Study design, setting, and participants
The Michigan Spine Surgery Improvement Collaborative (MSSIC) is a statewide, prospective, multicenter quality improvement initiative (16-18). MSSIC includes a comprehensive longitudinal registry aimed at enhancing clinical quality, identifying, and decreasing complications, and improving overall patient outcomes in spine surgery (16-18). The use of MSSIC’s database of more than 40,000 patients from 26 participating hospitals to complete retrospective cohort studies has been well established (16,17). The study was conducted in accordance with the Declaration of Helsinki (as revised in 2013). The study was approved by institutional/regional/national ethics/committee/ethics board of Henry Ford Hospital (IRB No. 10632) and individual consent for this retrospective analysis was waived.
Variables and data sources/measurement
Following Institutional Review Board approval (No. 10582), MSSIC was queried for all patients who underwent transforaminal (TLIF) or lateral lumbar interbody (LLIF) fusion procedures for degenerative spine disease between 2016 and 2017. Because physicians and institutions differ in discharge practices, patients were limited to a single surgeon’s experience to maintain internal validity. Cases were manually abstracted from the daily operative schedule at our institution. Cases were limited to 1- or 2-level operations.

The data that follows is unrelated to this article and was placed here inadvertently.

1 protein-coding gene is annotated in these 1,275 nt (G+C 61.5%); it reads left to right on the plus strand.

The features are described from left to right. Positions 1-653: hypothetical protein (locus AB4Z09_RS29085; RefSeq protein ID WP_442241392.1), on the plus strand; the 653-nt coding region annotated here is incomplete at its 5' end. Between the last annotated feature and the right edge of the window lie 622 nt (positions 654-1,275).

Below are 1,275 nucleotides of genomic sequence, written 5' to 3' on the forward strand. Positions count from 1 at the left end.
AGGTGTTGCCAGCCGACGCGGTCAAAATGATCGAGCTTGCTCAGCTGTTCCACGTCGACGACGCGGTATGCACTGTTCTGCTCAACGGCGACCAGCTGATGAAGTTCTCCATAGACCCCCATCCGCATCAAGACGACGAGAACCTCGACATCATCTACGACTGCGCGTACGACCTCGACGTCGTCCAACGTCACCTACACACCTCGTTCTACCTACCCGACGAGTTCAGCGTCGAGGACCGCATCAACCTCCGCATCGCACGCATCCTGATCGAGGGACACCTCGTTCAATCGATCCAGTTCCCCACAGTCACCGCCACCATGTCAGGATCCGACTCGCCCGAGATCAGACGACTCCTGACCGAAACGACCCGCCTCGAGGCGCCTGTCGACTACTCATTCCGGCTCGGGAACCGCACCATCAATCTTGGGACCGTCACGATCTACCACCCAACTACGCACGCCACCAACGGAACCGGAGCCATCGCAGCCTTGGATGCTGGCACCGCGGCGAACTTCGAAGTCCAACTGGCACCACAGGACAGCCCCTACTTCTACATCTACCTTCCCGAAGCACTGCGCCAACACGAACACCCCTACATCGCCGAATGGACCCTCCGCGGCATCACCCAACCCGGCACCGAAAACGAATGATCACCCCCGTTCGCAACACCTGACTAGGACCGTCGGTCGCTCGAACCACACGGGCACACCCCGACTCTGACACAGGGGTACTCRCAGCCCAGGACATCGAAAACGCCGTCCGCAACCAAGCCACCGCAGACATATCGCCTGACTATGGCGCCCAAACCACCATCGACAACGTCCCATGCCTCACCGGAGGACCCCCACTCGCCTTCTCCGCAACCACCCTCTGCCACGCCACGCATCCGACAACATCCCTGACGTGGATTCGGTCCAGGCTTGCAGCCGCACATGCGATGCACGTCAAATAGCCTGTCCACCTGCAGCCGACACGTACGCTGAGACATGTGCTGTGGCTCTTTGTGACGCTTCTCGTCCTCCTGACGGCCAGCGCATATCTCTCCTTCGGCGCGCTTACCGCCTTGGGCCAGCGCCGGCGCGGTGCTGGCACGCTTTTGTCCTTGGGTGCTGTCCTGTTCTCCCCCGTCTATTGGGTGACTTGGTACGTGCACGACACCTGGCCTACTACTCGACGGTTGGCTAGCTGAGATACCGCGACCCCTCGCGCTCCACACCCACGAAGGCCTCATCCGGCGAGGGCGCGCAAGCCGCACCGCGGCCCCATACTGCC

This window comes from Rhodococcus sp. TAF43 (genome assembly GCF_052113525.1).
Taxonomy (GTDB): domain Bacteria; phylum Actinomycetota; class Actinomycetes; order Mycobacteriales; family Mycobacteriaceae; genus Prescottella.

Preoperative demographic data, intraoperative parameters, and 90-day postoperative complications by a single-surgeon were abstracted. Perioperative demographic data included the ASA classification that serves as a surrogate marker of comorbidity burden. However, the misclassification of ASA risks by anesthesia personnel represents an inherent weakness of the five-category physical status system. Alternatively, the burden of preoperative morbidity followed an algorithm of matching 16 variables in the National Surgical Quality Improvement Program (NSQIP) database to 11 corresponding items in the Canadian Study of Health and Aging Frailty Index, which in turn was used to calculate a modified Frailty Index (mFI) (19). Developed by Tsiouris et al. (20), this prevalidated risk assessment assigns one point to each of the following variables: non-independent functional status, diabetes mellitus, chronic obstructive pulmonary disease, congestive heart failure, myocardial infarction, coronary artery disease (coronary intervention, cardiac surgery, or angina), hypertension requiring medication, peripheral vascular disease, impaired sensorium, transient ischemic attack or stroke without neurological deficit, and stroke with neurological deficit. The sum of points is divided by 11 to obtain a mFI score (0–1.0), wherein higher scores presume a greater comorbidity burden.